Providing paleoenvironmental, archaeobotanic and radiocarbon dating services
FTIR (Fourier Transform Infrared Spectroscopy) uses infrared spectroscopy to create an absorbance signature of organic compounds, including those recovered from archaeological sites. These signatures, or spectra, may then be compared with both commercial and private libraries of the spectra from known material to identify the unknown organic compound. Over the past several decades, the FTIR has been used to identify contaminants in manufacturing environments, for material quality control, and as a forensic tool for law enforcement agencies. PaleoResearch Institute is now among a handful of facilities in the world who are using the FTIR to identify archaeological food remains and organic components in sediments from archaeological sites. We have examined ceramics, nutting stones, and fill from fire features and have found the FTIR to be a practical, economic tool to identify di- and tri-glycerides from meat fats, nut oils, maize, and a variety of plants.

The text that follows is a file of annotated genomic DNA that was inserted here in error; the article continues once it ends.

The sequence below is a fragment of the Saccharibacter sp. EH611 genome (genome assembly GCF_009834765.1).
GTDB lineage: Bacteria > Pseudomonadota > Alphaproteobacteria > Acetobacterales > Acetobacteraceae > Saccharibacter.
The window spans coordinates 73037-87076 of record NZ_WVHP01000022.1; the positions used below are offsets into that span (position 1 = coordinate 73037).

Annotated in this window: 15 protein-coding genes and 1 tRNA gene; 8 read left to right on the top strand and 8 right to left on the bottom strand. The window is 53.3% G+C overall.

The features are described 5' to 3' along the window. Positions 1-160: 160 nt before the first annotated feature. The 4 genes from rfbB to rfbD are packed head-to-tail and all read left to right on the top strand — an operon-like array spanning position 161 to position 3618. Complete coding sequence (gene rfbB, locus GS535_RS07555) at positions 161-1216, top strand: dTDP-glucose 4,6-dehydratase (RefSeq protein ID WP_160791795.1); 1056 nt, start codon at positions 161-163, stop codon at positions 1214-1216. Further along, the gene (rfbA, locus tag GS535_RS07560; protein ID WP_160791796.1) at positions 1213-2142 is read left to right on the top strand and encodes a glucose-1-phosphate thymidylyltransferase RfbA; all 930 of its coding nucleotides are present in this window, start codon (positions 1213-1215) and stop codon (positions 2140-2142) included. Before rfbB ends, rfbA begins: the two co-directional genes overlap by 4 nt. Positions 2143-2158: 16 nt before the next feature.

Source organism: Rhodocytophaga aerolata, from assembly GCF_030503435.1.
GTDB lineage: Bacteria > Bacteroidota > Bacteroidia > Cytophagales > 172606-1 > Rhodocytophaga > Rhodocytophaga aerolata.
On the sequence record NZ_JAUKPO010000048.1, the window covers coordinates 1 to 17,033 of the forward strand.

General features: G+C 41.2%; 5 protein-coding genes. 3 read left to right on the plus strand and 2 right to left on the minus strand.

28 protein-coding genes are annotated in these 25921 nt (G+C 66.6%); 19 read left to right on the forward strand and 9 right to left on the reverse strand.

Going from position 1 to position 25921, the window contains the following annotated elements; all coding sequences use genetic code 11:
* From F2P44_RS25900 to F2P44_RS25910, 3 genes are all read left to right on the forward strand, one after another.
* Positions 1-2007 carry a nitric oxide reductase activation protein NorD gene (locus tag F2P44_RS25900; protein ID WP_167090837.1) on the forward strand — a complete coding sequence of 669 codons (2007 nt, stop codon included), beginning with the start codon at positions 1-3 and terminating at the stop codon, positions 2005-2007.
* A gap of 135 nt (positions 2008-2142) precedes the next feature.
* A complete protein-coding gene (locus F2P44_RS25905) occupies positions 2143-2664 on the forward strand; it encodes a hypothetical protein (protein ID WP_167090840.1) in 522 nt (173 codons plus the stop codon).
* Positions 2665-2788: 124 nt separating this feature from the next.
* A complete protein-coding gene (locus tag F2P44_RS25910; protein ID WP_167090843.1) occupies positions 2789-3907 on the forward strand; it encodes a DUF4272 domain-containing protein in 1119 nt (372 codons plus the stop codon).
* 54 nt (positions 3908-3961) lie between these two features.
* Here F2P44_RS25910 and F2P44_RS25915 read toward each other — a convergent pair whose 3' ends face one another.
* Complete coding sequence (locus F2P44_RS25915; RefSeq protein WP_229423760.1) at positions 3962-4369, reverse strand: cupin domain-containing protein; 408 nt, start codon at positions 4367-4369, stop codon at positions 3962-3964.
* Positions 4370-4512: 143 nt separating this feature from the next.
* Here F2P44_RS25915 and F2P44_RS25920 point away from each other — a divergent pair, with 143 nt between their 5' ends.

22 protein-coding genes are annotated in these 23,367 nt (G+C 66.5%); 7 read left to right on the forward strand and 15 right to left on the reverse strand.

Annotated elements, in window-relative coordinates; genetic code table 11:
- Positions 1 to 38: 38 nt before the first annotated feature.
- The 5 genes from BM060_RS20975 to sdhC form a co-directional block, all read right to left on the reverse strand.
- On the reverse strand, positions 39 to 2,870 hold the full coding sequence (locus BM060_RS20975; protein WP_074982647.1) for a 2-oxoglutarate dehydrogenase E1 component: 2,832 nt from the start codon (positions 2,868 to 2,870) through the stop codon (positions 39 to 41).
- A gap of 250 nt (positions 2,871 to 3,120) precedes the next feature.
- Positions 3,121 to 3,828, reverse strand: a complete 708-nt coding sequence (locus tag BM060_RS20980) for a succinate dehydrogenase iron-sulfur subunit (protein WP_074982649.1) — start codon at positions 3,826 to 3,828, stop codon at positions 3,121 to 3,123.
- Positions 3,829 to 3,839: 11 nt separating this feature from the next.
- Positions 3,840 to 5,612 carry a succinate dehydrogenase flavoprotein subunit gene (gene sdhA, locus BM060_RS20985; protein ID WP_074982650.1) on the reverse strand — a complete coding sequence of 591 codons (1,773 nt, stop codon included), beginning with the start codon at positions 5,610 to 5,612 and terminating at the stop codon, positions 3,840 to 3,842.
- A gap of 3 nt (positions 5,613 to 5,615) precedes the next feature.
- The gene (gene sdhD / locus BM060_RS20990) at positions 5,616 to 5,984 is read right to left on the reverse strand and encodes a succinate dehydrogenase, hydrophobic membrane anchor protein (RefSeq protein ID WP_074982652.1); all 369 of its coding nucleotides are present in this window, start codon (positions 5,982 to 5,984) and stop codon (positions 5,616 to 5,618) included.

What questions can FTIR answer?
Fats, lipids and other residues are released from the vessel or sediment with a solvent (usually a high purity chloroform/methanol mixture). Fats are identifiable to plant or animal categories, as in lipid analysis, but frequently the spectra match specific plants in our database. Matches are based on the wave number, and to a degree, amplitude of the infrared absorbance.
Nut oils and residue from grinding and abrading surfaces can be extracted and compared to our libraries, frequently permitting the identification of the specific plant processed and sometimes the specific part of the plant processed.
Sediments and charcoal from cooking features, fire-cracked rock and sediments from living surfaces can be analyzed to identify feature use or use areas within a feature.
The sample should be taken from fill that includes cultural material, i.e., burned remains (but not the fuel layer). We have examined feature fills from several locations. For instance, a pit in northwestern Colorado yielded evidence of meat fat in the form of matches with mono- and diglycerides from meat.